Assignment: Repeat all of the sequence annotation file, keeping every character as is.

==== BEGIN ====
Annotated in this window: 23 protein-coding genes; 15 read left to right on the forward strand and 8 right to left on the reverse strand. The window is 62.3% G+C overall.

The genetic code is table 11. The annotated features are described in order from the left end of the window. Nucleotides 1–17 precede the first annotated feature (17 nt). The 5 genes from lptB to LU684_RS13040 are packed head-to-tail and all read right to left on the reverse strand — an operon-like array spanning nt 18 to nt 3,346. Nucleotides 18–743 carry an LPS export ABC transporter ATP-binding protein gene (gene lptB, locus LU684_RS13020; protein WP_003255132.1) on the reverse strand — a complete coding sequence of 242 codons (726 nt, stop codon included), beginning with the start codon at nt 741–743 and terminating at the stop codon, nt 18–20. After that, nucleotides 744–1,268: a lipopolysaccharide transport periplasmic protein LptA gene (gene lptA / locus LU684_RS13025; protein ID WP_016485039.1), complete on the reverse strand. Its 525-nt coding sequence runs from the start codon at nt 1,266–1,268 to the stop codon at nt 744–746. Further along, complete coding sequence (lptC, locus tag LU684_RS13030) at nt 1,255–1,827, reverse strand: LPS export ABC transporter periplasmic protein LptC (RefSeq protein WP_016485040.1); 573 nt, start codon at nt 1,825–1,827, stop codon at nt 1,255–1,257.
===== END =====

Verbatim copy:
Annotated in this window: 23 protein-coding genes; 15 read left to right on the forward strand and 8 right to left on the reverse strand. The window is 62.3% G+C overall.

The genetic code is table 11. The annotated features are described in order from the left end of the window. Nucleotides 1–17 precede the first annotated feature (17 nt). The 5 genes from lptB to LU684_RS13040 are packed head-to-tail and all read right to left on the reverse strand — an operon-like array spanning nt 18 to nt 3,346. Nucleotides 18–743 carry an LPS export ABC transporter ATP-binding protein gene (gene lptB, locus LU684_RS13020; protein WP_003255132.1) on the reverse strand — a complete coding sequence of 242 codons (726 nt, stop codon included), beginning with the start codon at nt 741–743 and terminating at the stop codon, nt 18–20. After that, nucleotides 744–1,268: a lipopolysaccharide transport periplasmic protein LptA gene (gene lptA / locus LU684_RS13025; protein ID WP_016485039.1), complete on the reverse strand. Its 525-nt coding sequence runs from the start codon at nt 1,266–1,268 to the stop codon at nt 744–746. Further along, complete coding sequence (lptC, locus tag LU684_RS13030) at nt 1,255–1,827, reverse strand: LPS export ABC transporter periplasmic protein LptC (RefSeq protein WP_016485040.1); 573 nt, start codon at nt 1,825–1,827, stop codon at nt 1,255–1,257.